Ultimately, that prominence and status is something that most who achieve it will work to protect, even at the expense of the messaging that brought them to the forefront. Harris herself has echoed Obama’s sentiments, promising her support for Black communities will not be unconditional, nor will she consistently associate herself with the needs of that identity, even if the achievement of her title as a stellar example of Black excellence rests on her willingness to weaponize that same identity when convenient or politically profitable. That she seems to oscillate in and out of her Blackness based on the needs of the moment only reinforces this. 


Looking back at 13th—which demonstrates the inescapability of Blackness when it comes to treatment by politicians and law enforcement—this craven gesturing feels all the more superficial and, elementally, deceitful. DuVernay’s willingness to launder this reality through her own reputation as a top-level voice, calling for a more critical look at the harsh realities of the American state seems to demonstrate, almost gleefully, the fundamentally tissue-thin nature of what it means to be uplifted by capital as a so-called liberatory voice.

Ava DuVernay will likely try to absolve herself. “13th is simply a primer,” she might argue in the face of criticism. But if 13th is meant to inform the uninformed, to educate those who haven’t taken a hard look at the racist undergirding of the criminal justice system, then its failures are more egregious, as is DuVernay’s wanton hypocrisy and opportunism. For those to whom DuVernay presents her work as a gateway, her endorsement of Kamala Harris (despite the former California Attorney General’s violent policies) becomes an allowance to look past actions that have done material and measurable harm to poor Black individuals and families. In 13th  DuVernay refuses to mention how women, especially trans women, are treated in prison, and omits Joe Biden’s key role in the 1994 crime bill, which was otherwise covered in intense detail. These blindspots will look less like subjects whose complexity is glossed over for the sake of a 101 education and more like intentional exclusions, a doctrine that makes space for self-promotional bullshit when it’s inconvenient to take the perpetrators to the mat.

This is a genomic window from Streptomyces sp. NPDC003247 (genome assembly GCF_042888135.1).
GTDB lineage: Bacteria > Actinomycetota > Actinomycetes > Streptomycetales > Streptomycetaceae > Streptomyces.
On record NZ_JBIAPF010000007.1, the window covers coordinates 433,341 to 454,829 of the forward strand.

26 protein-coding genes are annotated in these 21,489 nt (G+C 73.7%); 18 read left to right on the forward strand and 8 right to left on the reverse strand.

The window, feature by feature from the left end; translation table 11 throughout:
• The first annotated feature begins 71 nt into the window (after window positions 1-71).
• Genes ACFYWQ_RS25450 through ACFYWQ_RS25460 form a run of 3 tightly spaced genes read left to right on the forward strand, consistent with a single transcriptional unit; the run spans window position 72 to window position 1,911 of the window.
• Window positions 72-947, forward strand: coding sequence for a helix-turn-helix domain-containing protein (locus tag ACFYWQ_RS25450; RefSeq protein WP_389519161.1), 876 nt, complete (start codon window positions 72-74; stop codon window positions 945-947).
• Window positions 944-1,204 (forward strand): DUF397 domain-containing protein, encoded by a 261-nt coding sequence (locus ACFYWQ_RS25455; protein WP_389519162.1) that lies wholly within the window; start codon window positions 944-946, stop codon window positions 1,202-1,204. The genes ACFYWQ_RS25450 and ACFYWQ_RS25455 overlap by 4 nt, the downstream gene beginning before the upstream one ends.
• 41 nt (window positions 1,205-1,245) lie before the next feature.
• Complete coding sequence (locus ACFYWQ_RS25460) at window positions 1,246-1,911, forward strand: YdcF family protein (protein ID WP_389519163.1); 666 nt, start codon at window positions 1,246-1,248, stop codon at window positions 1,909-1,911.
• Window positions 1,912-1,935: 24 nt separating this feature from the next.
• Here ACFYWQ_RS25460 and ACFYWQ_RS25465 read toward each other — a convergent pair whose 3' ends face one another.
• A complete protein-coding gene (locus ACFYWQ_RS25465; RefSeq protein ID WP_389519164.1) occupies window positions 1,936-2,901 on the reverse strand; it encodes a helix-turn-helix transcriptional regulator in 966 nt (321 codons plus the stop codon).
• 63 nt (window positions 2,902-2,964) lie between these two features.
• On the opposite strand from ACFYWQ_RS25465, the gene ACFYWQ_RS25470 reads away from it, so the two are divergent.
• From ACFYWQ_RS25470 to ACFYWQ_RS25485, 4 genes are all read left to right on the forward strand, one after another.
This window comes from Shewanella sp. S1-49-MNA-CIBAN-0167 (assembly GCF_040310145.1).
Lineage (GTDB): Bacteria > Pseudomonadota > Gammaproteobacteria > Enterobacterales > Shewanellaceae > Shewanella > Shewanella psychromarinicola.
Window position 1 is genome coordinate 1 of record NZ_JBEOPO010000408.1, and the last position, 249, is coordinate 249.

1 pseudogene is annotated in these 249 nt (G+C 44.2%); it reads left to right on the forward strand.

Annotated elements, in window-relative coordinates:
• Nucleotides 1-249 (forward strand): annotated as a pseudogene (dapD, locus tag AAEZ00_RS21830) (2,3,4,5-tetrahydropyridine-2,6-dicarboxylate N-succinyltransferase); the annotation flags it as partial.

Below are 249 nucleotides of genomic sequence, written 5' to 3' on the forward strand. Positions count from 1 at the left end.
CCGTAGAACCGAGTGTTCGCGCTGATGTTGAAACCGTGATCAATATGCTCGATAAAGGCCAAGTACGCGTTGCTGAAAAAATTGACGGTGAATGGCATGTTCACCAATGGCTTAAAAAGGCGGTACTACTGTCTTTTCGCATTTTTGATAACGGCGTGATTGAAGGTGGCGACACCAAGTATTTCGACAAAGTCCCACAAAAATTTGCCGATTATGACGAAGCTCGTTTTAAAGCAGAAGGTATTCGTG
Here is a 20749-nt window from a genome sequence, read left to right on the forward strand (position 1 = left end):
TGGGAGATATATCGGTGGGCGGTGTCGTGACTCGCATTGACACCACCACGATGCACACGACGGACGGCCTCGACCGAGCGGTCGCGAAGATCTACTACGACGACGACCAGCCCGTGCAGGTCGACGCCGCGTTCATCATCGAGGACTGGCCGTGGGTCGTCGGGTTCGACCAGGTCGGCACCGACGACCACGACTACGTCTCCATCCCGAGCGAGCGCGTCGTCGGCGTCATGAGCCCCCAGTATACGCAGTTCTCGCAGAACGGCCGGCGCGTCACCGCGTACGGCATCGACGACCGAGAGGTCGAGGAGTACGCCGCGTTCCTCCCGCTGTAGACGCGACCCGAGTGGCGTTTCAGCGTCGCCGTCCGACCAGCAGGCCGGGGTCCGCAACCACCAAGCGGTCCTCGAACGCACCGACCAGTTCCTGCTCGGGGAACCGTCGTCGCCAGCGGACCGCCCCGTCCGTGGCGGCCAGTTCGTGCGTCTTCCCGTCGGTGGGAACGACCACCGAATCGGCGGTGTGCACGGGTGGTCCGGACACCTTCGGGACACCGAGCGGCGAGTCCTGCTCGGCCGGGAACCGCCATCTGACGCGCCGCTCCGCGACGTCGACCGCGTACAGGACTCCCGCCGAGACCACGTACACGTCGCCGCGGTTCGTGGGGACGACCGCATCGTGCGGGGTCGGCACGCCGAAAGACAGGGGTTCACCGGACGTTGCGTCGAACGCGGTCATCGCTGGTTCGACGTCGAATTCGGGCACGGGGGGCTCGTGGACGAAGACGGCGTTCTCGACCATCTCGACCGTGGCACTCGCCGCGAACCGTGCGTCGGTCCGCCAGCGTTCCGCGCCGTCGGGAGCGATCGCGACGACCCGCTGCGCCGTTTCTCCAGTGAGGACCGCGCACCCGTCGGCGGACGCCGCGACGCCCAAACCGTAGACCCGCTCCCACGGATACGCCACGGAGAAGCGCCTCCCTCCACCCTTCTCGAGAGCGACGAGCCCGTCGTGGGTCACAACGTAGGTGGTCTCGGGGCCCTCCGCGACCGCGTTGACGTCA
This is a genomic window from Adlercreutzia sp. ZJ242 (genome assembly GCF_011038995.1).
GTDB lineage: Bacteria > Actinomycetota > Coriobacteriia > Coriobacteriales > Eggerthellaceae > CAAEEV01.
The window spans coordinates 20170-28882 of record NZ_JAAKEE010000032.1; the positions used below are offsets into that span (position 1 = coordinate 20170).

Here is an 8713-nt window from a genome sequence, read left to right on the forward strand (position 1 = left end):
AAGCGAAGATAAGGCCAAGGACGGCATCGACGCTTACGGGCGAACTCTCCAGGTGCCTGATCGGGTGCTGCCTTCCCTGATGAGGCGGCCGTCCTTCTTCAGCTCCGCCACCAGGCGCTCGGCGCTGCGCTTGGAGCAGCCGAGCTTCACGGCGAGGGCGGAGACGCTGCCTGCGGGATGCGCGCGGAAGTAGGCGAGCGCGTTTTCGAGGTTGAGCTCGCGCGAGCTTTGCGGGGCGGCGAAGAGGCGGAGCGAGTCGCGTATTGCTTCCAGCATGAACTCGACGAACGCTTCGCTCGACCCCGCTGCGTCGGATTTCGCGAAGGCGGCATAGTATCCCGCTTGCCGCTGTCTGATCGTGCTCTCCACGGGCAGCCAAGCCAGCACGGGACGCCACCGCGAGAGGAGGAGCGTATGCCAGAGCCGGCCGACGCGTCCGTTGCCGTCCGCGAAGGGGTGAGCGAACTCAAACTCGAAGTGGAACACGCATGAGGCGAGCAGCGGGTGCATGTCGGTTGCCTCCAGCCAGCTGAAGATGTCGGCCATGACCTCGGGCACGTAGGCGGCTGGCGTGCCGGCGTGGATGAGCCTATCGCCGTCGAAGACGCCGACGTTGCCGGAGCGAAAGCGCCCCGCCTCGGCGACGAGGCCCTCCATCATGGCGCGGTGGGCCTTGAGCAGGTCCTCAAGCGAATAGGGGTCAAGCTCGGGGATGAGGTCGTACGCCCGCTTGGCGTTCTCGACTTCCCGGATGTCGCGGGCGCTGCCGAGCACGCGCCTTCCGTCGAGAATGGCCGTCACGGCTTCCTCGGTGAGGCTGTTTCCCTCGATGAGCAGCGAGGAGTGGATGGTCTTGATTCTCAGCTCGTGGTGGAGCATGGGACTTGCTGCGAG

This absolution, this refusal of responsibility, is less a chance to encourage further reading and more opportunity to stymie further critical, liberatory, and empowered denunciations of the system. In this scenario, DuVernay is hedging her bets, looking to portray herself as both pop culture educator and blameless conversant in a larger, more complicated discussion. Blocking critics on Twitter while extolling an advocate of the very traumas off which she made her mainstream career enthrones her in a sort of violent hypocrisy that goes beyond the need for prominence in the social justice discourse. 

But this isn’t just about Ava Duvernay. We’ve seen Keegan-Michael Key, Jordan Peele, Regina King, and more join in the chorus, ripping away from many Black people the sense that participants of the art  presumably made to embody the Black struggle even care, materially, about that struggle at all. There are certainly a number of justifications that could be levied, an onslaught of defenses and rationalizations brought to the fore. Unfortunately, the ultimate truth—that seems all too ready to stand nakedly and brazenly, even mockingly, before us—is that, when the chips are down, the interest of our elites is less in the affirmations they project through their art, but more in the messages they promote through their monetary and political influence.

We’re on our own out here, and glossy paper tigers won’t stand around for the fire next time.